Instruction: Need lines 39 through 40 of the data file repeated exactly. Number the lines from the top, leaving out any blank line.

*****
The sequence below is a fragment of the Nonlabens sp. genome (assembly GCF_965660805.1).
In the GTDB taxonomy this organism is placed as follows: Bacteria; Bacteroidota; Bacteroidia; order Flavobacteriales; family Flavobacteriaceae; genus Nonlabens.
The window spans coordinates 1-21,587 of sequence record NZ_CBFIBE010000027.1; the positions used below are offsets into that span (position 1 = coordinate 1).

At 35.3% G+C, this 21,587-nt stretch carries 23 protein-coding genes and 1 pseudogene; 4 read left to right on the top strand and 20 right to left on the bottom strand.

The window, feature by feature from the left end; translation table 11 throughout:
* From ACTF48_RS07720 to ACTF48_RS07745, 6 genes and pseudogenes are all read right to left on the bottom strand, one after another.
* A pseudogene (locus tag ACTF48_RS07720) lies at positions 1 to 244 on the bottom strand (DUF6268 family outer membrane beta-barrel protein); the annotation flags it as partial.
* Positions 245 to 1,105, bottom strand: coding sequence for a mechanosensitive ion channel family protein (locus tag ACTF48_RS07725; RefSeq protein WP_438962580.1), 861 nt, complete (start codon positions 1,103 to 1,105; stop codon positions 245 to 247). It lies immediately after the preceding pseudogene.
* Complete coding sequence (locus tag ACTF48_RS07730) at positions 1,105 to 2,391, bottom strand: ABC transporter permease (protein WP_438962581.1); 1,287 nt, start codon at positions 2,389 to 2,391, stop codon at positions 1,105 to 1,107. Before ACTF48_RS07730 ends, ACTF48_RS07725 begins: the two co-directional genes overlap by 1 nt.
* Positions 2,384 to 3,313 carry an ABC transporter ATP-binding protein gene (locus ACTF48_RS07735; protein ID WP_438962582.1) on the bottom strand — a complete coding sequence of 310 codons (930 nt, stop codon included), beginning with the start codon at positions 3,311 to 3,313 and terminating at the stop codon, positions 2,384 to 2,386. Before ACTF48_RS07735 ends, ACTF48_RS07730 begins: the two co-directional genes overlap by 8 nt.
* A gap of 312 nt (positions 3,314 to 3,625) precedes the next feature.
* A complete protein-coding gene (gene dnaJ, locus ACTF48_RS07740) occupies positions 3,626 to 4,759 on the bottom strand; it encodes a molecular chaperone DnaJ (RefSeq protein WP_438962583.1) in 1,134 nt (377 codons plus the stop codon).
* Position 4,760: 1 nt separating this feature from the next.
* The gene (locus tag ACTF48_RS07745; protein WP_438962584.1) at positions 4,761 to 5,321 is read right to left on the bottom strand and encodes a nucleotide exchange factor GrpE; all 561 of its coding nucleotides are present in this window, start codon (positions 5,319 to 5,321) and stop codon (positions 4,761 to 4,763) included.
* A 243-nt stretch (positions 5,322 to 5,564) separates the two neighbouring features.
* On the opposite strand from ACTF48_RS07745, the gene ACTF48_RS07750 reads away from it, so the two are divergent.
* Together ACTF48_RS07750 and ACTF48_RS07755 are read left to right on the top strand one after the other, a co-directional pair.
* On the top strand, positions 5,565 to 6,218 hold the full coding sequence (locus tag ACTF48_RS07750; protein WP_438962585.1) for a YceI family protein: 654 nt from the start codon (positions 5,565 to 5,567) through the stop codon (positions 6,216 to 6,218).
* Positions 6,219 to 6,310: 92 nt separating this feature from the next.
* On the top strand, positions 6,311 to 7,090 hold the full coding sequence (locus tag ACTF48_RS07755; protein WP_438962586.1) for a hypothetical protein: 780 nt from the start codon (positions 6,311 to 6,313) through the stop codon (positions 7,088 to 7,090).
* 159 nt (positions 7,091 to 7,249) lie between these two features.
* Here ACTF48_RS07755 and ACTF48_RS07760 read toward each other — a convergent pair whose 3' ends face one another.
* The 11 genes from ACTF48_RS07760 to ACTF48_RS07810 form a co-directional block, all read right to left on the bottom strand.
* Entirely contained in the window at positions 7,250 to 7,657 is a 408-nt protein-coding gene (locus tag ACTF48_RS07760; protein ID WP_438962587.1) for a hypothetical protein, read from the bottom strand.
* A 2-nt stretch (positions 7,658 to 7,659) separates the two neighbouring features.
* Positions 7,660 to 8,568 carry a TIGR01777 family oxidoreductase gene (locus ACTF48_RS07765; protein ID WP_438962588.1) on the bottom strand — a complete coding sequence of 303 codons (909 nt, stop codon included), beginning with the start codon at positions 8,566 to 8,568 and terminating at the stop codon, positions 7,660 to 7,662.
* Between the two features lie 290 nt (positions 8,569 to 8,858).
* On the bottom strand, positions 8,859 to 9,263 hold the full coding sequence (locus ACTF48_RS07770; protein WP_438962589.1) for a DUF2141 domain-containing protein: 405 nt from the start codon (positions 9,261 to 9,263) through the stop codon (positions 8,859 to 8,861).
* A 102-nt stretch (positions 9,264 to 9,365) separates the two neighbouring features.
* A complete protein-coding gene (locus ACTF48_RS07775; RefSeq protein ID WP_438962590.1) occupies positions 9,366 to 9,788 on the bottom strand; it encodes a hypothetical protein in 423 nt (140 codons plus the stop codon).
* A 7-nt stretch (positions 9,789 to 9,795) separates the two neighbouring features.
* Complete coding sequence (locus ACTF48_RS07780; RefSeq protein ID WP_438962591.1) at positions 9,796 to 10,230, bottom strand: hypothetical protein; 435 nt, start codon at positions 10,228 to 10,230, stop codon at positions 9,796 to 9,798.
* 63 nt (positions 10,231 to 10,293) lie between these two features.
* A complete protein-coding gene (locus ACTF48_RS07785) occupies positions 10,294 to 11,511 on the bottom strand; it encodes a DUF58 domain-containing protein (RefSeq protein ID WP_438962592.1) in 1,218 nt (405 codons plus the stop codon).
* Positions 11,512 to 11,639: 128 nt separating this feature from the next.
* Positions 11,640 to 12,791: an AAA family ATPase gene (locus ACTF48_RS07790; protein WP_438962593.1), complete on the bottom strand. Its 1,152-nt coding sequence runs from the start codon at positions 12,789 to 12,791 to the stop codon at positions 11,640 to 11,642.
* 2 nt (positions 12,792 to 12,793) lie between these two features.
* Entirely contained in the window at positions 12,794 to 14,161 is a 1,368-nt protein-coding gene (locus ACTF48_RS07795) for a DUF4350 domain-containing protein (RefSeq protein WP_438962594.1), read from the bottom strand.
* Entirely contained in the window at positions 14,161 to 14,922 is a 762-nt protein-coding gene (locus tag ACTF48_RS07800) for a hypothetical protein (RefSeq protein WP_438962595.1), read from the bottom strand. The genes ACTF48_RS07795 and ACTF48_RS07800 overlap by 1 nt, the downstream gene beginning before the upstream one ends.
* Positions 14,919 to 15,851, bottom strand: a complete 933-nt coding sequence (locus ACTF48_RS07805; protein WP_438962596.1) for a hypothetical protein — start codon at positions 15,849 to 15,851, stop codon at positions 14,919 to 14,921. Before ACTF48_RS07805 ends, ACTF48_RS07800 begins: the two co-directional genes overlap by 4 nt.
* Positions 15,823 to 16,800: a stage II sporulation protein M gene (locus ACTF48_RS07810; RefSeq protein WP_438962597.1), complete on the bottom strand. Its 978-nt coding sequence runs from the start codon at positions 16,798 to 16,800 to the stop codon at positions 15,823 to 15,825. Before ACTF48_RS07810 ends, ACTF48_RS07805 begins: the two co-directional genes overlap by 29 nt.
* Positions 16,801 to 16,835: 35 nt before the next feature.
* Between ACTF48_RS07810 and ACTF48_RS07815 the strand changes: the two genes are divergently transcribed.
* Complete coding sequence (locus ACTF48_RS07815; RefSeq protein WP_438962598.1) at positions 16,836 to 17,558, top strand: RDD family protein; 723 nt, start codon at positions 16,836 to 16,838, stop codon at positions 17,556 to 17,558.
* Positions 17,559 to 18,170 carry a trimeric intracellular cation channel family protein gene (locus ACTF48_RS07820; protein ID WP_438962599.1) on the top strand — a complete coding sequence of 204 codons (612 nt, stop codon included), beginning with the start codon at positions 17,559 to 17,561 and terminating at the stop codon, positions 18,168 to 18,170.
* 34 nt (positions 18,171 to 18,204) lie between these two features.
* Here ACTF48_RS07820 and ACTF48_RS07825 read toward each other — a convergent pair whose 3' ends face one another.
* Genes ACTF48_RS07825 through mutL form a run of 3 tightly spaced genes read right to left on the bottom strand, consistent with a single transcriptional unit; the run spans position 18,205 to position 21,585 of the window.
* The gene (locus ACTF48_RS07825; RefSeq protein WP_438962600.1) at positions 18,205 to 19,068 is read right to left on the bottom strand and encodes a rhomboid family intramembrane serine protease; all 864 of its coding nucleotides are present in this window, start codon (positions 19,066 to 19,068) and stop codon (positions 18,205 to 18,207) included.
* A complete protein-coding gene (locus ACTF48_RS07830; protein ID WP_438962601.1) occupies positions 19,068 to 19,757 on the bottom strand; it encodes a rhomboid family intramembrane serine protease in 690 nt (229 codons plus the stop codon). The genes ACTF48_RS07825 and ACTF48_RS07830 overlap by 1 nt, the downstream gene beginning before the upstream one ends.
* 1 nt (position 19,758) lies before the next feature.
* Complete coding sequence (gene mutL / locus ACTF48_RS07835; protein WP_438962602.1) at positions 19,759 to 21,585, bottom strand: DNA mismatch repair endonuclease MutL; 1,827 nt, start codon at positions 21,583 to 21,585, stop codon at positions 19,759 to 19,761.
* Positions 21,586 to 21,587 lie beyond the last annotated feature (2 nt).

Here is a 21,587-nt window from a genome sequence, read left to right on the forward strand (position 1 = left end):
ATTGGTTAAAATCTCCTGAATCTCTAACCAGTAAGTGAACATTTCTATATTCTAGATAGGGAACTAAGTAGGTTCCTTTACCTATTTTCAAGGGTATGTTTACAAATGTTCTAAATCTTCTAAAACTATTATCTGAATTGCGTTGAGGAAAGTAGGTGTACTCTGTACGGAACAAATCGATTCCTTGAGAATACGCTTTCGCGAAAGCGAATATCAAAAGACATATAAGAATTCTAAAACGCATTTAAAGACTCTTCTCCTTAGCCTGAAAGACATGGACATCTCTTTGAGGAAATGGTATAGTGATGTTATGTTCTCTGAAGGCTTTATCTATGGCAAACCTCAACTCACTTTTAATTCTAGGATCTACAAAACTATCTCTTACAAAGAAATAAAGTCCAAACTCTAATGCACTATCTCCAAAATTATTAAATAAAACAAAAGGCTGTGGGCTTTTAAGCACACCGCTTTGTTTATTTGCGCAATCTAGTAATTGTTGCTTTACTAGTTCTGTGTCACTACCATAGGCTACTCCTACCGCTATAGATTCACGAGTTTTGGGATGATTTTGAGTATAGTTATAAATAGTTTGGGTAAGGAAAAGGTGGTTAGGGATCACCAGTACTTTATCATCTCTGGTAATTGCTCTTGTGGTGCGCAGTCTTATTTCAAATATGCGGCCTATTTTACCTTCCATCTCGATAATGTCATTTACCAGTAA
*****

* Entirely contained in the window at positions 14,161 to 14,922 is a 762-nt protein-coding gene (locus tag ACTF48_RS07800) for a hypothetical protein (RefSeq protein WP_438962595.1), read from the bottom strand. The genes ACTF48_RS07795 and ACTF48_RS07800 overlap by 1 nt, the downstream gene beginning before the upstream one ends.
* Positions 14,919 to 15,851, bottom strand: a complete 933-nt coding sequence (locus ACTF48_RS07805; protein WP_438962596.1) for a hypothetical protein — start codon at positions 15,849 to 15,851, stop codon at positions 14,919 to 14,921. Before ACTF48_RS07805 ends, ACTF48_RS07800 begins: the two co-directional genes overlap by 4 nt.